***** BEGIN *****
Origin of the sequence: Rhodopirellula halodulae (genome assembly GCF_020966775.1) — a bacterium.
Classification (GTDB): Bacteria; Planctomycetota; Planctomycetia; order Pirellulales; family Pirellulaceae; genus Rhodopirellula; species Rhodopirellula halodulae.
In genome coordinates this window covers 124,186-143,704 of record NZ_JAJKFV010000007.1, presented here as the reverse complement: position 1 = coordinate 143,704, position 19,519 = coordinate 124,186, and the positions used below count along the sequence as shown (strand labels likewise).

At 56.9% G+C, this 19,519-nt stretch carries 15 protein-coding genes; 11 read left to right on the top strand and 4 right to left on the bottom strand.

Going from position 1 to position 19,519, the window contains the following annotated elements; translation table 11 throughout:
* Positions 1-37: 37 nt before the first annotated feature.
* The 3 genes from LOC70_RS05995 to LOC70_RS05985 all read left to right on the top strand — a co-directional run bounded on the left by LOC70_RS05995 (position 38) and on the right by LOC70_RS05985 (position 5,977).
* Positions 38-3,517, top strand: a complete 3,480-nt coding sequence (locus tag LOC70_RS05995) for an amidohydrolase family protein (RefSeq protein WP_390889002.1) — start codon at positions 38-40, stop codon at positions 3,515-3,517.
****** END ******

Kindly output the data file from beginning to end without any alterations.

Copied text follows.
Origin of the sequence: Rhodopirellula halodulae (genome assembly GCF_020966775.1) — a bacterium.
Classification (GTDB): Bacteria; Planctomycetota; Planctomycetia; order Pirellulales; family Pirellulaceae; genus Rhodopirellula; species Rhodopirellula halodulae.
In genome coordinates this window covers 124,186-143,704 of record NZ_JAJKFV010000007.1, presented here as the reverse complement: position 1 = coordinate 143,704, position 19,519 = coordinate 124,186, and the positions used below count along the sequence as shown (strand labels likewise).

At 56.9% G+C, this 19,519-nt stretch carries 15 protein-coding genes; 11 read left to right on the top strand and 4 right to left on the bottom strand.

Going from position 1 to position 19,519, the window contains the following annotated elements; translation table 11 throughout:
* Positions 1-37: 37 nt before the first annotated feature.
* The 3 genes from LOC70_RS05995 to LOC70_RS05985 all read left to right on the top strand — a co-directional run bounded on the left by LOC70_RS05995 (position 38) and on the right by LOC70_RS05985 (position 5,977).
* Positions 38-3,517, top strand: a complete 3,480-nt coding sequence (locus tag LOC70_RS05995) for an amidohydrolase family protein (RefSeq protein WP_390889002.1) — start codon at positions 38-40, stop codon at positions 3,515-3,517.